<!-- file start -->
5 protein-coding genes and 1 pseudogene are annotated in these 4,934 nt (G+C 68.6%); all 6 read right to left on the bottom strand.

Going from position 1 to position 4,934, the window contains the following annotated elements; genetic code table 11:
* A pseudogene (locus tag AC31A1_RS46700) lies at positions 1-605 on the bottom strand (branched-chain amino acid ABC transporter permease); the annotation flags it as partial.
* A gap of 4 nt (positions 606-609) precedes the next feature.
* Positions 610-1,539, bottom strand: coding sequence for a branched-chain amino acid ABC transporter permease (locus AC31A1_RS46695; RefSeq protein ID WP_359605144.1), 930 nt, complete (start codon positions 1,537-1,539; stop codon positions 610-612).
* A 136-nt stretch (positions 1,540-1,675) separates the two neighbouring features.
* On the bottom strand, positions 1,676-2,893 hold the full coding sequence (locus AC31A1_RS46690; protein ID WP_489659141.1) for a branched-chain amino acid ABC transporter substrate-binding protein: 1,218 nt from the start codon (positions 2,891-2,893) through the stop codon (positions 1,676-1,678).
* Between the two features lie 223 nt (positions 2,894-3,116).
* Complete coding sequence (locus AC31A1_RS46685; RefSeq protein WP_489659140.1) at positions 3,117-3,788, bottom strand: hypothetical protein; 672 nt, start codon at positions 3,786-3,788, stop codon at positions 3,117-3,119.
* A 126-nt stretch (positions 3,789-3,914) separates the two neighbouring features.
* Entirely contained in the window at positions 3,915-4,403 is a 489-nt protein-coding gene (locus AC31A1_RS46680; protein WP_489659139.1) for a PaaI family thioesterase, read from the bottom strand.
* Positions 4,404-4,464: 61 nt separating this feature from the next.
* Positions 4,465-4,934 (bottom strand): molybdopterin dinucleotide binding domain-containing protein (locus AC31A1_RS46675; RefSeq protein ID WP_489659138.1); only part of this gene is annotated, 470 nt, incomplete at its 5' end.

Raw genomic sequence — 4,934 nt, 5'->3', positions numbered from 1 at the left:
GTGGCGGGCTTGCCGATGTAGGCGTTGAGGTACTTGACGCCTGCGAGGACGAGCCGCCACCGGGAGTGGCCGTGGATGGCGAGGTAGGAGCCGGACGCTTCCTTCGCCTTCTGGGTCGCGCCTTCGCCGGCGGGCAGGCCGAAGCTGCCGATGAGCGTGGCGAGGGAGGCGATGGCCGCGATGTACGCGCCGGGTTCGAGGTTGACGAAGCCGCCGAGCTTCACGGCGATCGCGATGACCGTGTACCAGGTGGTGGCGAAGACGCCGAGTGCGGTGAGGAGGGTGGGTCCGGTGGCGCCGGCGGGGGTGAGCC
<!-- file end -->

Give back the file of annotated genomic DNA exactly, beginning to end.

5 protein-coding genes and 1 pseudogene are annotated in these 4,934 nt (G+C 68.6%); all 6 read right to left on the bottom strand.

Going from position 1 to position 4,934, the window contains the following annotated elements; genetic code table 11:
* A pseudogene (locus tag AC31A1_RS46700) lies at positions 1-605 on the bottom strand (branched-chain amino acid ABC transporter permease); the annotation flags it as partial.
* A gap of 4 nt (positions 606-609) precedes the next feature.
* Positions 610-1,539, bottom strand: coding sequence for a branched-chain amino acid ABC transporter permease (locus AC31A1_RS46695; RefSeq protein ID WP_359605144.1), 930 nt, complete (start codon positions 1,537-1,539; stop codon positions 610-612).
* A 136-nt stretch (positions 1,540-1,675) separates the two neighbouring features.
* On the bottom strand, positions 1,676-2,893 hold the full coding sequence (locus AC31A1_RS46690; protein ID WP_489659141.1) for a branched-chain amino acid ABC transporter substrate-binding protein: 1,218 nt from the start codon (positions 2,891-2,893) through the stop codon (positions 1,676-1,678).
* Between the two features lie 223 nt (positions 2,894-3,116).
* Complete coding sequence (locus AC31A1_RS46685; RefSeq protein WP_489659140.1) at positions 3,117-3,788, bottom strand: hypothetical protein; 672 nt, start codon at positions 3,786-3,788, stop codon at positions 3,117-3,119.
* A 126-nt stretch (positions 3,789-3,914) separates the two neighbouring features.
* Entirely contained in the window at positions 3,915-4,403 is a 489-nt protein-coding gene (locus AC31A1_RS46680; protein WP_489659139.1) for a PaaI family thioesterase, read from the bottom strand.
* Positions 4,404-4,464: 61 nt separating this feature from the next.
* Positions 4,465-4,934 (bottom strand): molybdopterin dinucleotide binding domain-containing protein (locus AC31A1_RS46675; RefSeq protein ID WP_489659138.1); only part of this gene is annotated, 470 nt, incomplete at its 5' end.

Raw genomic sequence — 4,934 nt, 5'->3', positions numbered from 1 at the left:
GTGGCGGGCTTGCCGATGTAGGCGTTGAGGTACTTGACGCCTGCGAGGACGAGCCGCCACCGGGAGTGGCCGTGGATGGCGAGGTAGGAGCCGGACGCTTCCTTCGCCTTCTGGGTCGCGCCTTCGCCGGCGGGCAGGCCGAAGCTGCCGATGAGCGTGGCGAGGGAGGCGATGGCCGCGATGTACGCGCCGGGTTCGAGGTTGACGAAGCCGCCGAGCTTCACGGCGATCGCGATGACCGTGTACCAGGTGGTGGCGAAGACGCCGAGTGCGGTGAGGAGGGTGGGTCCGGTGGCGCCGGCGGGGGTGAGCC